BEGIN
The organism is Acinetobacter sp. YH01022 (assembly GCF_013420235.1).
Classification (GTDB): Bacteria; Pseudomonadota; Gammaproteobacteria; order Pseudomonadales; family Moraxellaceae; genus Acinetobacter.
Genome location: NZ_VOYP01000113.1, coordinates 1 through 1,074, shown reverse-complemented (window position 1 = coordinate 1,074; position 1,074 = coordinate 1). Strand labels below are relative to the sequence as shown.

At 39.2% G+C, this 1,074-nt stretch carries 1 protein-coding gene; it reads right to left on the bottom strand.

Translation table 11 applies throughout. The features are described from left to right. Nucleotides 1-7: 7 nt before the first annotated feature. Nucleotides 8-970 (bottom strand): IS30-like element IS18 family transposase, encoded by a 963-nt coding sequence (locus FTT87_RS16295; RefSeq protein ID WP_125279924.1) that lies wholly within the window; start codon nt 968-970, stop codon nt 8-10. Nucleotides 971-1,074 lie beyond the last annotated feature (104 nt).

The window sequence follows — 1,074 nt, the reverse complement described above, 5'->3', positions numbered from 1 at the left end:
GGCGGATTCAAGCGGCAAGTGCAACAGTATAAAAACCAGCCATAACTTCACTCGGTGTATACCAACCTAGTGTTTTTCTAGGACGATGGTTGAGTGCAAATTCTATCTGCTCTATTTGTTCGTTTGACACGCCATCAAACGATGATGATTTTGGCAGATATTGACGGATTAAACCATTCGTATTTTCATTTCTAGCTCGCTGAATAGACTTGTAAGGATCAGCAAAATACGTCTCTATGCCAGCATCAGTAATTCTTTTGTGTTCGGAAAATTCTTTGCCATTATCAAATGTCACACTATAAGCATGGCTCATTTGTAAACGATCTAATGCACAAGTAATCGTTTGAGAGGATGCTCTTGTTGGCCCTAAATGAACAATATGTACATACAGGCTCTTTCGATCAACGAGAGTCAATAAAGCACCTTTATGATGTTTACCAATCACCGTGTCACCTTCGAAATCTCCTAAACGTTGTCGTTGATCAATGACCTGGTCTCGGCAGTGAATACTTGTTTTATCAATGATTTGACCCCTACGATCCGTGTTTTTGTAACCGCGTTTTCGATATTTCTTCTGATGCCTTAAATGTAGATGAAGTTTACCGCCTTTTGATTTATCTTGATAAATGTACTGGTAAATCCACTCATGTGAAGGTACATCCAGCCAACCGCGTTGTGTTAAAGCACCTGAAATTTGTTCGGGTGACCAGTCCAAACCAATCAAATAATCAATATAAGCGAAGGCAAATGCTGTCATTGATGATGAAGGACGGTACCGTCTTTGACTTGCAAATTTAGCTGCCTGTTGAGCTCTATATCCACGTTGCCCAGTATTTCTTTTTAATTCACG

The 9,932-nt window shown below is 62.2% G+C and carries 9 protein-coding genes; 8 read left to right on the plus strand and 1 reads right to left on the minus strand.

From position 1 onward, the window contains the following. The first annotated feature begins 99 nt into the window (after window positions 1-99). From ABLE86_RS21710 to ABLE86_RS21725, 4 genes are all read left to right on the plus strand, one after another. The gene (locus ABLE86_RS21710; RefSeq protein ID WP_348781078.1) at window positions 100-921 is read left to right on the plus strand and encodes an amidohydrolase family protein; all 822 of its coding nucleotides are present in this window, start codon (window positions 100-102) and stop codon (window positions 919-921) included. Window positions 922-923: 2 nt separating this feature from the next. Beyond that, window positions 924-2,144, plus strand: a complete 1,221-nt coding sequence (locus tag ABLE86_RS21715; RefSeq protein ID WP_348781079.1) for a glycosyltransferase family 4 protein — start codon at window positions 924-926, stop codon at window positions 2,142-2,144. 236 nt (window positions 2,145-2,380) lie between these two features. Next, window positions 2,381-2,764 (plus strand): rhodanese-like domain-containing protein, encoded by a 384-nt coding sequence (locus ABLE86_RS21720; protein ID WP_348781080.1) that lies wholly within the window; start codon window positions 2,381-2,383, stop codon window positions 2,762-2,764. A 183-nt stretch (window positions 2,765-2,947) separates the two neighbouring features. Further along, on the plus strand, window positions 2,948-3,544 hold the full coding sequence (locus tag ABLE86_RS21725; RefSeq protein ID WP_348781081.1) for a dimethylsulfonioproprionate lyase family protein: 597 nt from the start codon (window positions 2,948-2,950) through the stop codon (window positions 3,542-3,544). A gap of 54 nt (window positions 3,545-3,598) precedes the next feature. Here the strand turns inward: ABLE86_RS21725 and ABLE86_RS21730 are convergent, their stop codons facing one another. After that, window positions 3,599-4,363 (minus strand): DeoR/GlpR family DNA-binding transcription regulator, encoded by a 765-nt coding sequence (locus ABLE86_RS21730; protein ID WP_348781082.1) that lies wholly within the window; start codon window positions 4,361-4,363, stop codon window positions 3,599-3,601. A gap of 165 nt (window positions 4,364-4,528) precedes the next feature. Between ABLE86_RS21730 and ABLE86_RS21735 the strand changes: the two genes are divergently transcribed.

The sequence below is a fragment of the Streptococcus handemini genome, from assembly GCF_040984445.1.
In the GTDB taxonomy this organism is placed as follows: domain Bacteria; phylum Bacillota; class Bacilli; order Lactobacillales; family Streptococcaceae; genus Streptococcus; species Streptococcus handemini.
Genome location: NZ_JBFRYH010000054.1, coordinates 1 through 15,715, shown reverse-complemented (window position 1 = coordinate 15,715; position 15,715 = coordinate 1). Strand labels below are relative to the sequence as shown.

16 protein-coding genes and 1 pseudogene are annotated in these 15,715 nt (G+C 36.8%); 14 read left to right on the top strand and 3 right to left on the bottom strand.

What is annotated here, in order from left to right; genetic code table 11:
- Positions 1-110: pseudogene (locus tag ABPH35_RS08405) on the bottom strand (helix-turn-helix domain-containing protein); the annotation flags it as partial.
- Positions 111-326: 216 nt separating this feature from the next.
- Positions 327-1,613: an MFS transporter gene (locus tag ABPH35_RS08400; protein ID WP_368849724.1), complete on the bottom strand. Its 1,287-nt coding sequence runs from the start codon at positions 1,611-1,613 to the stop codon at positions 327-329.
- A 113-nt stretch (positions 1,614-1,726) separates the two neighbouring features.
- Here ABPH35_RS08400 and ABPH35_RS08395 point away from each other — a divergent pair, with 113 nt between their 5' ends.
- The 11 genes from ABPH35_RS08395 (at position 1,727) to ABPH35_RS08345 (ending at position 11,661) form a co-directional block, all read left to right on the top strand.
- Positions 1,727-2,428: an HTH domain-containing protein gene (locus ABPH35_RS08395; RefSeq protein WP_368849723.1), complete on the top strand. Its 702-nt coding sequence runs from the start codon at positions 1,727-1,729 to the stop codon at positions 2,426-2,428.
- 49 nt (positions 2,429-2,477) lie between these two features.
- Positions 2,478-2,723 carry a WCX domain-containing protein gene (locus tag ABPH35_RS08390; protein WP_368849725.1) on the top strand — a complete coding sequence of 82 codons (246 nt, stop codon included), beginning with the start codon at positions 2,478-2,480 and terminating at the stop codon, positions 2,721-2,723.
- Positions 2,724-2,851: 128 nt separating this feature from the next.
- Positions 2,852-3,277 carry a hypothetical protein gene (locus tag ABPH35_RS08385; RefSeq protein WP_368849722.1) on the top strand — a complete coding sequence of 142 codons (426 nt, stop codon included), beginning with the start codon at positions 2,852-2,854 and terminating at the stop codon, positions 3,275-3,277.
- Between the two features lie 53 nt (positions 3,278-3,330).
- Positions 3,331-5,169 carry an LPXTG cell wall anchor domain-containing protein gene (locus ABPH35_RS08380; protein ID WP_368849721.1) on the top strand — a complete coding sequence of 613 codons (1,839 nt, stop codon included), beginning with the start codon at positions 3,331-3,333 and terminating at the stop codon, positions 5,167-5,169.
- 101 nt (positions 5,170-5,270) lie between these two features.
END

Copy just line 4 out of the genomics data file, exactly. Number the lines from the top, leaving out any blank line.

At 39.2% G+C, this 1,074-nt stretch carries 1 protein-coding gene; it reads right to left on the bottom strand.